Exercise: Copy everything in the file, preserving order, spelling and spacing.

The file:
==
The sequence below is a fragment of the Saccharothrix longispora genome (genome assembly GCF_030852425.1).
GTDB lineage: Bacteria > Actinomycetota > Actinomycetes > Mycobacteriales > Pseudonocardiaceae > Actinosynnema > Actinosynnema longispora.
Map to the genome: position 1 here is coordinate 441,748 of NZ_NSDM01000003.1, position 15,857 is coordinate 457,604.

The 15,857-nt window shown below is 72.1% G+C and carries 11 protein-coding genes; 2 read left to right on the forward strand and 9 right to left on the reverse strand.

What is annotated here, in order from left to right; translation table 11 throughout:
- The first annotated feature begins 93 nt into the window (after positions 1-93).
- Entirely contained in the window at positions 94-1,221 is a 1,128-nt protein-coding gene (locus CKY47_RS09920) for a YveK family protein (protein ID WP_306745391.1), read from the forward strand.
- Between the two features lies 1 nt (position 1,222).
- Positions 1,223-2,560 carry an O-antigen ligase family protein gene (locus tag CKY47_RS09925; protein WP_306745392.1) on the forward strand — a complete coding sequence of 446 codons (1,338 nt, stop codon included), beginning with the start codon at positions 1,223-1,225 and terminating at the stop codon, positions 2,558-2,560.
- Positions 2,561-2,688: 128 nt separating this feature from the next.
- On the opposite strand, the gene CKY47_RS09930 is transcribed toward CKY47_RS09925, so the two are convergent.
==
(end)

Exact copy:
The sequence below is a fragment of the Saccharothrix longispora genome (genome assembly GCF_030852425.1).
GTDB lineage: Bacteria > Actinomycetota > Actinomycetes > Mycobacteriales > Pseudonocardiaceae > Actinosynnema > Actinosynnema longispora.
Map to the genome: position 1 here is coordinate 441,748 of NZ_NSDM01000003.1, position 15,857 is coordinate 457,604.

The 15,857-nt window shown below is 72.1% G+C and carries 11 protein-coding genes; 2 read left to right on the forward strand and 9 right to left on the reverse strand.

What is annotated here, in order from left to right; translation table 11 throughout:
- The first annotated feature begins 93 nt into the window (after positions 1-93).
- Entirely contained in the window at positions 94-1,221 is a 1,128-nt protein-coding gene (locus CKY47_RS09920) for a YveK family protein (protein ID WP_306745391.1), read from the forward strand.
- Between the two features lies 1 nt (position 1,222).
- Positions 1,223-2,560 carry an O-antigen ligase family protein gene (locus tag CKY47_RS09925; protein WP_306745392.1) on the forward strand — a complete coding sequence of 446 codons (1,338 nt, stop codon included), beginning with the start codon at positions 1,223-1,225 and terminating at the stop codon, positions 2,558-2,560.
- Positions 2,561-2,688: 128 nt separating this feature from the next.
- On the opposite strand, the gene CKY47_RS09930 is transcribed toward CKY47_RS09925, so the two are convergent.